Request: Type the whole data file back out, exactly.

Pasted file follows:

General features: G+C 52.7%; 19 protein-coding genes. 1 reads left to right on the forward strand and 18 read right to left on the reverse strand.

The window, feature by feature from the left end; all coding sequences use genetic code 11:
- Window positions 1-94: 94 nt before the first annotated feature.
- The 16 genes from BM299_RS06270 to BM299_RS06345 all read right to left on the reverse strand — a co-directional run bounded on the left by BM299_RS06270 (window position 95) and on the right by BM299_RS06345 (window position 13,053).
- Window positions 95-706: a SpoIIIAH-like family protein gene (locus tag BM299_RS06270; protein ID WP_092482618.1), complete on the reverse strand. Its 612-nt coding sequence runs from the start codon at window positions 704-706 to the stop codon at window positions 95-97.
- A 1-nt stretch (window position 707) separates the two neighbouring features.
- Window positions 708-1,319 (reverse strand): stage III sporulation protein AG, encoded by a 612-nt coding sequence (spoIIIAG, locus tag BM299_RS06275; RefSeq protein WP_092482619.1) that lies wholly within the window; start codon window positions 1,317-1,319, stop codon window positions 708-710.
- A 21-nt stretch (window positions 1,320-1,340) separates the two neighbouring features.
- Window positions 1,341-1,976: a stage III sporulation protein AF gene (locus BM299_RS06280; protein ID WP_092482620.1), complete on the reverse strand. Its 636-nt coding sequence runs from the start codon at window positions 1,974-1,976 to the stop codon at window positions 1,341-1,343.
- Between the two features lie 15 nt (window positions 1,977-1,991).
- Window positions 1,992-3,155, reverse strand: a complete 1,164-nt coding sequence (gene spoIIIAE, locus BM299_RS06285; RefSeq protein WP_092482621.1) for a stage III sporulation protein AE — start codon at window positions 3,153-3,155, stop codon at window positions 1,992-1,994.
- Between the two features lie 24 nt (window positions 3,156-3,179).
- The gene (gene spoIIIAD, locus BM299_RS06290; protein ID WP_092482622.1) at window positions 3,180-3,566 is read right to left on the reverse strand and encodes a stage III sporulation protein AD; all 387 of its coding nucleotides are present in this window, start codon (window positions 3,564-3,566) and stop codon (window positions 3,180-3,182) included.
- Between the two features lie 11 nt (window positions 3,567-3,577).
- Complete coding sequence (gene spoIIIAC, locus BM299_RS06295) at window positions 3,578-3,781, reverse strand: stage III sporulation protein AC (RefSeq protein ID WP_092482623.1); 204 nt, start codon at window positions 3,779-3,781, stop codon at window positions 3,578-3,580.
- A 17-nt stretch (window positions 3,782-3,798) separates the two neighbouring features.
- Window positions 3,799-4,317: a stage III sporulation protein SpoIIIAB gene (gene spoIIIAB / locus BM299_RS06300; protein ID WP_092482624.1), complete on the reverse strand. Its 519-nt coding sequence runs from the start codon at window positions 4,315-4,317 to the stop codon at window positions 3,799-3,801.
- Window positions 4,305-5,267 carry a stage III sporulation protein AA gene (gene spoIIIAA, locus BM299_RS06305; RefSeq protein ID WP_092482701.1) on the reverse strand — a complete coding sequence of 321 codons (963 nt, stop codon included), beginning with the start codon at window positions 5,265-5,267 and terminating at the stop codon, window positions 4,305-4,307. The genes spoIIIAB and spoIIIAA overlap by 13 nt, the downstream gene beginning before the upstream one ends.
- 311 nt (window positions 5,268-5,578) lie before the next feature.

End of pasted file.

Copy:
General features: G+C 52.7%; 19 protein-coding genes. 1 reads left to right on the forward strand and 18 read right to left on the reverse strand.

The window, feature by feature from the left end; all coding sequences use genetic code 11:
- Window positions 1-94: 94 nt before the first annotated feature.
- The 16 genes from BM299_RS06270 to BM299_RS06345 all read right to left on the reverse strand — a co-directional run bounded on the left by BM299_RS06270 (window position 95) and on the right by BM299_RS06345 (window position 13,053).
- Window positions 95-706: a SpoIIIAH-like family protein gene (locus tag BM299_RS06270; protein ID WP_092482618.1), complete on the reverse strand. Its 612-nt coding sequence runs from the start codon at window positions 704-706 to the stop codon at window positions 95-97.
- A 1-nt stretch (window position 707) separates the two neighbouring features.
- Window positions 708-1,319 (reverse strand): stage III sporulation protein AG, encoded by a 612-nt coding sequence (spoIIIAG, locus tag BM299_RS06275; RefSeq protein WP_092482619.1) that lies wholly within the window; start codon window positions 1,317-1,319, stop codon window positions 708-710.
- A 21-nt stretch (window positions 1,320-1,340) separates the two neighbouring features.
- Window positions 1,341-1,976: a stage III sporulation protein AF gene (locus BM299_RS06280; protein ID WP_092482620.1), complete on the reverse strand. Its 636-nt coding sequence runs from the start codon at window positions 1,974-1,976 to the stop codon at window positions 1,341-1,343.
- Between the two features lie 15 nt (window positions 1,977-1,991).
- Window positions 1,992-3,155, reverse strand: a complete 1,164-nt coding sequence (gene spoIIIAE, locus BM299_RS06285; RefSeq protein WP_092482621.1) for a stage III sporulation protein AE — start codon at window positions 3,153-3,155, stop codon at window positions 1,992-1,994.
- Between the two features lie 24 nt (window positions 3,156-3,179).
- The gene (gene spoIIIAD, locus BM299_RS06290; protein ID WP_092482622.1) at window positions 3,180-3,566 is read right to left on the reverse strand and encodes a stage III sporulation protein AD; all 387 of its coding nucleotides are present in this window, start codon (window positions 3,564-3,566) and stop codon (window positions 3,180-3,182) included.
- Between the two features lie 11 nt (window positions 3,567-3,577).
- Complete coding sequence (gene spoIIIAC, locus BM299_RS06295) at window positions 3,578-3,781, reverse strand: stage III sporulation protein AC (RefSeq protein ID WP_092482623.1); 204 nt, start codon at window positions 3,779-3,781, stop codon at window positions 3,578-3,580.
- A 17-nt stretch (window positions 3,782-3,798) separates the two neighbouring features.
- Window positions 3,799-4,317: a stage III sporulation protein SpoIIIAB gene (gene spoIIIAB / locus BM299_RS06300; protein ID WP_092482624.1), complete on the reverse strand. Its 519-nt coding sequence runs from the start codon at window positions 4,315-4,317 to the stop codon at window positions 3,799-3,801.
- Window positions 4,305-5,267 carry a stage III sporulation protein AA gene (gene spoIIIAA, locus BM299_RS06305; RefSeq protein ID WP_092482701.1) on the reverse strand — a complete coding sequence of 321 codons (963 nt, stop codon included), beginning with the start codon at window positions 5,265-5,267 and terminating at the stop codon, window positions 4,305-4,307. The genes spoIIIAB and spoIIIAA overlap by 13 nt, the downstream gene beginning before the upstream one ends.
- 311 nt (window positions 5,268-5,578) lie before the next feature.